Terms of reference – Review of certain provisions of the National Consumer Credit Protection Act 2009 (Review of the small amount credit contract laws)
Purpose of the review
The review is required to examine and report on the effectiveness of the law relating to small amount credit contracts (SACCs) in accordance with section 335A of the National Consumer Credit Protection Act 2009 (the Credit Act).
It is a statutory requirement to conduct the review as soon as practicable after 1 July 2015.
Now is also an appropriate time to consider the law applying to consumer leases which are regulated under Part 11 of the National Credit Code because they serve a similar market to small amount credit contracts.
Terms of reference
- The review will make recommendations about the effectiveness of, and where necessary recommend changes to, the following:
1.1 the requirement to obtain and consider a consumer's bank account statements in subsections 117(1A) and 130(1A) of the Credit Act;
1.2 the rebuttable presumption that a loan is unsuitable where the consumer is in default under another SACC or has held two other SACCs in the past 90 days in subsections 118(3A), 123(3A), 131(3A) and 133(3A) of the Credit Act;
1.3 the prohibitions on entering into, or increasing the credit limit of, a loan contract that has a term of 15 days or less with a consumer, and on suggesting or assisting a consumer to do so in sections 124A, 133C and 133CA of the Credit Act;
1.4 the requirement to display a warning statement about the alternatives available to SACCs in sections 124B, 133C and 133CB of the Credit Act;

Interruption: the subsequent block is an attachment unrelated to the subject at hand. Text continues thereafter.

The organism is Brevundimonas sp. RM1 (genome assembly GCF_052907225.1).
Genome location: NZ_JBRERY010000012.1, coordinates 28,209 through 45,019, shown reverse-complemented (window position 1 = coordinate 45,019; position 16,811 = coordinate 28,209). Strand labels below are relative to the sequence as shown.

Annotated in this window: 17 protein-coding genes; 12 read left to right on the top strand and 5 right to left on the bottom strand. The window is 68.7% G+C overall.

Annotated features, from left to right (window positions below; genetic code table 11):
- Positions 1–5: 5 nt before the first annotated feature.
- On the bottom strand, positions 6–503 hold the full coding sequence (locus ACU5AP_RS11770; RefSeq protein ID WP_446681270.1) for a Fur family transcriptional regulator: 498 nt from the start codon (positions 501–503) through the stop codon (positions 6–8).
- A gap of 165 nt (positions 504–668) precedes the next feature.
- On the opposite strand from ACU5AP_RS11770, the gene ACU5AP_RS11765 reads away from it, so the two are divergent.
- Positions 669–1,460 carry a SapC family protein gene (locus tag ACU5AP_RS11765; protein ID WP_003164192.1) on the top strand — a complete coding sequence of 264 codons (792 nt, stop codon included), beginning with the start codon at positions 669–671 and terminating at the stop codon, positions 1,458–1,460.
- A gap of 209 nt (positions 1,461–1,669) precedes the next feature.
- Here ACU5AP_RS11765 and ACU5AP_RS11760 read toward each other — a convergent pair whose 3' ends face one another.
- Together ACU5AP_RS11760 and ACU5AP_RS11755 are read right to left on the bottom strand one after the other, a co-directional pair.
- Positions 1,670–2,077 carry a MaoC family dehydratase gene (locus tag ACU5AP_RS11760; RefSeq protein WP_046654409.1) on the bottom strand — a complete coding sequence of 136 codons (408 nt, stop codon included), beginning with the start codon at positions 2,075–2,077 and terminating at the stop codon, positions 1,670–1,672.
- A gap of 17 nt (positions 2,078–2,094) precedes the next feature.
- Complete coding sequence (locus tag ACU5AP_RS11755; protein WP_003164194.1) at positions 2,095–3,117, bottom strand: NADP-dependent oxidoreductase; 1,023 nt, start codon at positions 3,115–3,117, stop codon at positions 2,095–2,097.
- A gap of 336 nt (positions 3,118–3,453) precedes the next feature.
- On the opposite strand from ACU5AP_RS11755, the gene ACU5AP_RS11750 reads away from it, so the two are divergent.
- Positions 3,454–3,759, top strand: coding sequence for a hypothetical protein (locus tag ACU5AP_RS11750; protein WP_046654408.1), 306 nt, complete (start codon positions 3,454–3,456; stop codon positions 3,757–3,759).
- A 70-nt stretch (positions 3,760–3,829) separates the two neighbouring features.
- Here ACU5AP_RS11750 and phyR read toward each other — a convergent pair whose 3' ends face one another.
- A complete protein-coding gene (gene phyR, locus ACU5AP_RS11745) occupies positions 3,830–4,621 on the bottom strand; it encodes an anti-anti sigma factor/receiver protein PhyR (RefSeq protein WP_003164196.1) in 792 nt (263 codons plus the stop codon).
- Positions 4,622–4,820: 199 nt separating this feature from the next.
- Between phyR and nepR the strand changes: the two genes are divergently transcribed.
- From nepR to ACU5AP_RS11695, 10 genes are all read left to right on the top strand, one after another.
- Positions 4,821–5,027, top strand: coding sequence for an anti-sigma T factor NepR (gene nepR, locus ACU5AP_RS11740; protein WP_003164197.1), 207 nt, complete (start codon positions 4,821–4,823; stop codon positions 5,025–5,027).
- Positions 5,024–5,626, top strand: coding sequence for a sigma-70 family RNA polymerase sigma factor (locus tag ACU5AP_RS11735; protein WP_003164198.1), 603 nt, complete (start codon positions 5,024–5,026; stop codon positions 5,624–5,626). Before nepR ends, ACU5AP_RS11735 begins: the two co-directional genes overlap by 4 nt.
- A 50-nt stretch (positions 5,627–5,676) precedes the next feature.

1.5 the cap on fees and charges (including the maximum of a 20 per cent establishment fee and of a monthly 4 per cent fee) in sections 23A, 31A, 31B and 39A of the National Credit Code;
1.6 the requirement that consumers who default under a SACC must not be charged an amount that exceeds twice the amount of the relevant loan in section 39B of the National Credit Code; and
1.7 the power to introduce specific protections for particular groups of consumers in sections 133C and 133CC of the Credit Act and the protections for consumers who receive 50 per cent or more of their income under the Social Security Act 1991 in regulation 28S of the National Consumer Credit Protection Regulations 2010.
- The review will make recommendations on:
2.1 whether a national database of SACCs should be established and if so, by whom and how it should be funded; and
2.2 whether any additional provisions relating to SACCs should be included in the Credit Act, the accompanying regulations, or the National Credit Code.
- The review will make recommendations on whether any of the provisions which apply to SACCs should be extended to regulated consumer leases.
- The review will make recommendations that take into account:
- access to finance;
- regulatory compliance costs; and
- consumer protection.
- In examining the issues set out above, the review should also consider whether the laws relating to SACCs and regulated consumer leases are appropriate for the current economic climate and whether they will continue to meet Australia's evolving needs.
- The review should conduct consultations with stakeholders, and hold public meetings where appropriate.
- The review will not recommend the establishment of an additional body or the establishment of a further review(s).
- The review will not recommend changes to any area of the law that the Commonwealth does not have the direct power to regulate.
The review will provide the Assistant Treasurer with a written report by the end of 2015.